CLEARWATER (FOX 13) - Everyone in the Pinellas county commission chambers Tuesday afternoon agrees they were shocked when Rondale McDowell singled out the only African American on the board.
"Ken Welch is one of those who we call- excuse me- a house n****," McDowell said during the open forum portion of the meeting.
Then he did it again.
"There's no way I'm going to allow this system, these racists…"- he declared with a sweep of arm toward the commissioners -"…and this house n**** …"
As the speaker rambled on, Commission Chairman John Morroni interrupted him.
The term McDowell invoked at one time referred to slaves who worked inside the homes of their owners.
"His words went over the line of decency in my mind," Commissioner Janet Long recalled Thursday. Of three commissioners contacted by FOX 13 News, she was the only one who agreed to speak on camera about the incident after learning about McDowell's recent history. The other two declined, citing concerns for the safety of themselves and their family.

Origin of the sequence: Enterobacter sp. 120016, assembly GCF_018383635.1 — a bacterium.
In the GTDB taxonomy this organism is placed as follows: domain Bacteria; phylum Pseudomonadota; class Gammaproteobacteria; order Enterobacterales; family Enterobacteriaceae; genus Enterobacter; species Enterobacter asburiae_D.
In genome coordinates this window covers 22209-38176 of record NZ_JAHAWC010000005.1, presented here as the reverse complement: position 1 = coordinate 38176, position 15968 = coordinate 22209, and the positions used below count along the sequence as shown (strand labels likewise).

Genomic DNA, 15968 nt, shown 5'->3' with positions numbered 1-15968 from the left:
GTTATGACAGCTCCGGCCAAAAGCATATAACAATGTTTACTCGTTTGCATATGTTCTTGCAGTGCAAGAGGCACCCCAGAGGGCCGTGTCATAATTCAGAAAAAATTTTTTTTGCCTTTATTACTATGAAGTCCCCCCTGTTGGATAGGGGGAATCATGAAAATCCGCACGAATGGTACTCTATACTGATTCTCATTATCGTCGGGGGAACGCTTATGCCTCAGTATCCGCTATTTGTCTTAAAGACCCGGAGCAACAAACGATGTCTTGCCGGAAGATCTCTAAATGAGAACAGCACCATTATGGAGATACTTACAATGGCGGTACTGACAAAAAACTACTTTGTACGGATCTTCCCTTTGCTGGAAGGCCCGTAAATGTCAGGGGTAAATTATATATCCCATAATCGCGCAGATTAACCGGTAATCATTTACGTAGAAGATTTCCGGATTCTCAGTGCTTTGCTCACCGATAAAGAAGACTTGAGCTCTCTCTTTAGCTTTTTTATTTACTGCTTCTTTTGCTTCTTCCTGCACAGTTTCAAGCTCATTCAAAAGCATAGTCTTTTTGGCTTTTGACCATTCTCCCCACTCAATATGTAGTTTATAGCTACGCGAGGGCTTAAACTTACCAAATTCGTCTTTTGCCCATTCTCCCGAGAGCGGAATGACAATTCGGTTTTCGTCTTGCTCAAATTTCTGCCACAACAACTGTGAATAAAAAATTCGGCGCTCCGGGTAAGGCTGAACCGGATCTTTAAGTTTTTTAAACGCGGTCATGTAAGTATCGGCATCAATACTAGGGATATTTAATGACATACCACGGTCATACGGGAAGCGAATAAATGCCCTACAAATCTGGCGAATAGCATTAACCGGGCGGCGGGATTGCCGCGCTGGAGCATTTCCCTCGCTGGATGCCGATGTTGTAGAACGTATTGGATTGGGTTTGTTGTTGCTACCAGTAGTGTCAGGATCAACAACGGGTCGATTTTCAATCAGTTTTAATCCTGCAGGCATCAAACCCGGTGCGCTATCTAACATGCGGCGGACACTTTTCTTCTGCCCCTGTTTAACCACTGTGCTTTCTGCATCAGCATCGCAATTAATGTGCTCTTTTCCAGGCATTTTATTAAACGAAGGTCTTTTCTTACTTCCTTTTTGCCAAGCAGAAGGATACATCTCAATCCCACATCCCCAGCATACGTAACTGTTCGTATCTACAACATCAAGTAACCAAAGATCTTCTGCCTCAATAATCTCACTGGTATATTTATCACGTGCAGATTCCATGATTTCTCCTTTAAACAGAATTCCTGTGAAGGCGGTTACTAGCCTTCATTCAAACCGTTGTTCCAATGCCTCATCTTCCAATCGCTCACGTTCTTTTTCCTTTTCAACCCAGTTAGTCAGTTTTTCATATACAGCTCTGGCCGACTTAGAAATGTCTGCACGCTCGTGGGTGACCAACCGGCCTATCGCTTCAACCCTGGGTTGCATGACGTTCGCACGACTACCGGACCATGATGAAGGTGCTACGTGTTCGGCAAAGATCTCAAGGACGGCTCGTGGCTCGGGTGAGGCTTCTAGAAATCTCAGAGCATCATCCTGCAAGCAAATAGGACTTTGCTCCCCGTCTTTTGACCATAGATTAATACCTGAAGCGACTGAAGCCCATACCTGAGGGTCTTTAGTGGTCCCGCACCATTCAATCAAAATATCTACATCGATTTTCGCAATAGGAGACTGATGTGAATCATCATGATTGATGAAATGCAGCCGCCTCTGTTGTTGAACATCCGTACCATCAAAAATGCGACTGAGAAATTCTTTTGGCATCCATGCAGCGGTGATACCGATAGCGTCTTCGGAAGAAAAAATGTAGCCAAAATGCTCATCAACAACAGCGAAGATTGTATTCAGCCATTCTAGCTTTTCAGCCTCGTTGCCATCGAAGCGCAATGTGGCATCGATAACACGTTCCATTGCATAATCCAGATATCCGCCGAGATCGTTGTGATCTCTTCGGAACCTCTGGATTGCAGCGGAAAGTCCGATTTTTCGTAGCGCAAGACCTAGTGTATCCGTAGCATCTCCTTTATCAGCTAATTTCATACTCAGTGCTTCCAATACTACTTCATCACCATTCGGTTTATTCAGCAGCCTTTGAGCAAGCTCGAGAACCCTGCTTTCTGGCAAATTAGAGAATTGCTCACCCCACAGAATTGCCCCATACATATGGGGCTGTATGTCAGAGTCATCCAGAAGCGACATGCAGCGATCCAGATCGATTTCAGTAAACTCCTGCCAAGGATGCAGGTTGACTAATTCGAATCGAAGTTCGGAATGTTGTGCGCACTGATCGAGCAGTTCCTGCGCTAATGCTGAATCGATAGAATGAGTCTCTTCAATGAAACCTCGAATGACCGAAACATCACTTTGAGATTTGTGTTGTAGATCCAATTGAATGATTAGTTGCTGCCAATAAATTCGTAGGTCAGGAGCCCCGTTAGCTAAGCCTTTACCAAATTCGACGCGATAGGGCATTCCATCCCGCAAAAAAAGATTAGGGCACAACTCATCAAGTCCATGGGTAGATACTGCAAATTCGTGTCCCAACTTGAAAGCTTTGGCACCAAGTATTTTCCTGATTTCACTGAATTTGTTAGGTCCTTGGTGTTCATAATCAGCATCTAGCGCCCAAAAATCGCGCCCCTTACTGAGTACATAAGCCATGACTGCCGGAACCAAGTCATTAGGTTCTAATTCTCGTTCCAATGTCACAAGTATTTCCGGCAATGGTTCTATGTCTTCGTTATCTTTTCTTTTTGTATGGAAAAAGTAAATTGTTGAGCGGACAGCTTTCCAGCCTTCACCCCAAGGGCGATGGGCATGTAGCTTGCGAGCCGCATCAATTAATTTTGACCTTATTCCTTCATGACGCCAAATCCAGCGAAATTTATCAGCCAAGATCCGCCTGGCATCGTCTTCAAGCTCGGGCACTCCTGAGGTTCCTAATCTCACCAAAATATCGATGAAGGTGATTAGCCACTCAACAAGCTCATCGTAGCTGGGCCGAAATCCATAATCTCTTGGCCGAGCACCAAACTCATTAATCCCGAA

Rambling emails and very recent YouTube postings by McDowell suggest he has some complaint with the judicial system. He refers to whites who do not respond to him as "bigots, and unsympathetic blacks as the epithet he used Tuesday.
His protests in outdoor public spaces have led to three arrests since February.
"What's most concerning for the business owners is he's utilizing a lot of racial slurs to the point where many of their customers have expressed a fear for their own safety," said Michael Puetz, spokesman for the St. Petersburg Police Department.
Puetz provided police reports dating back to 2011, most of which initially dealt with McDowell as a complainant.
"Most of the complaints we're now receiving seem to follow the same vein: Screaming, yelling, hollering,” Puetz explained. “The most upsetting part are the racial slurs...it's causing concern for a lot of folks that are having to deal with him."
Other public officials contacted Thursday by FOX 13 News were unusually unresponsive to questions. County administrator Mark Woodard did not return telephone messages. County Attorney James Bennett declined to comment before discussing the issue with county commissioners. Pinellas Sheriff Bob Gualtieri was out of town. A public information officer with that agency did not follow up on an initial inquiry.
Only Long, who said she does not scare easily, agreed to comment. Asked directly "Are we passing from concerns of decorum to concerns of security?" Long answered "I think we are."
The same cell phone number is on all of McDowell's arrest documents, which also say he is a transient. No one answered calls to that number, and a recording said the voicemail has not been set up.